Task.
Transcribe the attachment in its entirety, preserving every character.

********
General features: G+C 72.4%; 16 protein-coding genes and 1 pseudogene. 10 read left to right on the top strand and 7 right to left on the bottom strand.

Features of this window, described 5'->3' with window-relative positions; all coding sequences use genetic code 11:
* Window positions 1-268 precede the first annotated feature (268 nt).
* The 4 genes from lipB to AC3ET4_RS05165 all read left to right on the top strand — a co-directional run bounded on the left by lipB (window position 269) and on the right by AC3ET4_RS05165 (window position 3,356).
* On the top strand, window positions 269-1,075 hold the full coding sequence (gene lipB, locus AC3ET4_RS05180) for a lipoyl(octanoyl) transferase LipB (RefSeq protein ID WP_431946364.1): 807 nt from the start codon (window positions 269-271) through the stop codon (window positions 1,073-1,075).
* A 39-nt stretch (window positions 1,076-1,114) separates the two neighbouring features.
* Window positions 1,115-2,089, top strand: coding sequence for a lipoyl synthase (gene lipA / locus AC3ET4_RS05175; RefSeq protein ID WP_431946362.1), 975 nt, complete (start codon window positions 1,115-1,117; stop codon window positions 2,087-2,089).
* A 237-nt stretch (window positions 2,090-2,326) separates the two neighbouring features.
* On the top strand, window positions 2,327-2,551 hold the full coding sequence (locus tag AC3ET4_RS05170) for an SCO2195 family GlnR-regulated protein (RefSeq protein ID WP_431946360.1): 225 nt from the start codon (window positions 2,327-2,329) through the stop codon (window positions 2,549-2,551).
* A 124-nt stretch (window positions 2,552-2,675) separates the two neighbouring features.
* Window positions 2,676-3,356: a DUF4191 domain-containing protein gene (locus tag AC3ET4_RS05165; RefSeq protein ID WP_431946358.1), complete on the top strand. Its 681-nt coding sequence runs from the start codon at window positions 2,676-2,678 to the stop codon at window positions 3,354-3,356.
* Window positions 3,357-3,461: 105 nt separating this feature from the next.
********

General features: G+C 72.4%; 16 protein-coding genes and 1 pseudogene. 10 read left to right on the top strand and 7 right to left on the bottom strand.

Features of this window, described 5'->3' with window-relative positions; all coding sequences use genetic code 11:
* Window positions 1-268 precede the first annotated feature (268 nt).
* The 4 genes from lipB to AC3ET4_RS05165 all read left to right on the top strand — a co-directional run bounded on the left by lipB (window position 269) and on the right by AC3ET4_RS05165 (window position 3,356).
* On the top strand, window positions 269-1,075 hold the full coding sequence (gene lipB, locus AC3ET4_RS05180) for a lipoyl(octanoyl) transferase LipB (RefSeq protein ID WP_431946364.1): 807 nt from the start codon (window positions 269-271) through the stop codon (window positions 1,073-1,075).
* A 39-nt stretch (window positions 1,076-1,114) separates the two neighbouring features.
* Window positions 1,115-2,089, top strand: coding sequence for a lipoyl synthase (gene lipA / locus AC3ET4_RS05175; RefSeq protein ID WP_431946362.1), 975 nt, complete (start codon window positions 1,115-1,117; stop codon window positions 2,087-2,089).
* A 237-nt stretch (window positions 2,090-2,326) separates the two neighbouring features.
* On the top strand, window positions 2,327-2,551 hold the full coding sequence (locus tag AC3ET4_RS05170) for an SCO2195 family GlnR-regulated protein (RefSeq protein ID WP_431946360.1): 225 nt from the start codon (window positions 2,327-2,329) through the stop codon (window positions 2,549-2,551).
* A 124-nt stretch (window positions 2,552-2,675) separates the two neighbouring features.
* Window positions 2,676-3,356: a DUF4191 domain-containing protein gene (locus tag AC3ET4_RS05165; RefSeq protein ID WP_431946358.1), complete on the top strand. Its 681-nt coding sequence runs from the start codon at window positions 2,676-2,678 to the stop codon at window positions 3,354-3,356.
* Window positions 3,357-3,461: 105 nt separating this feature from the next.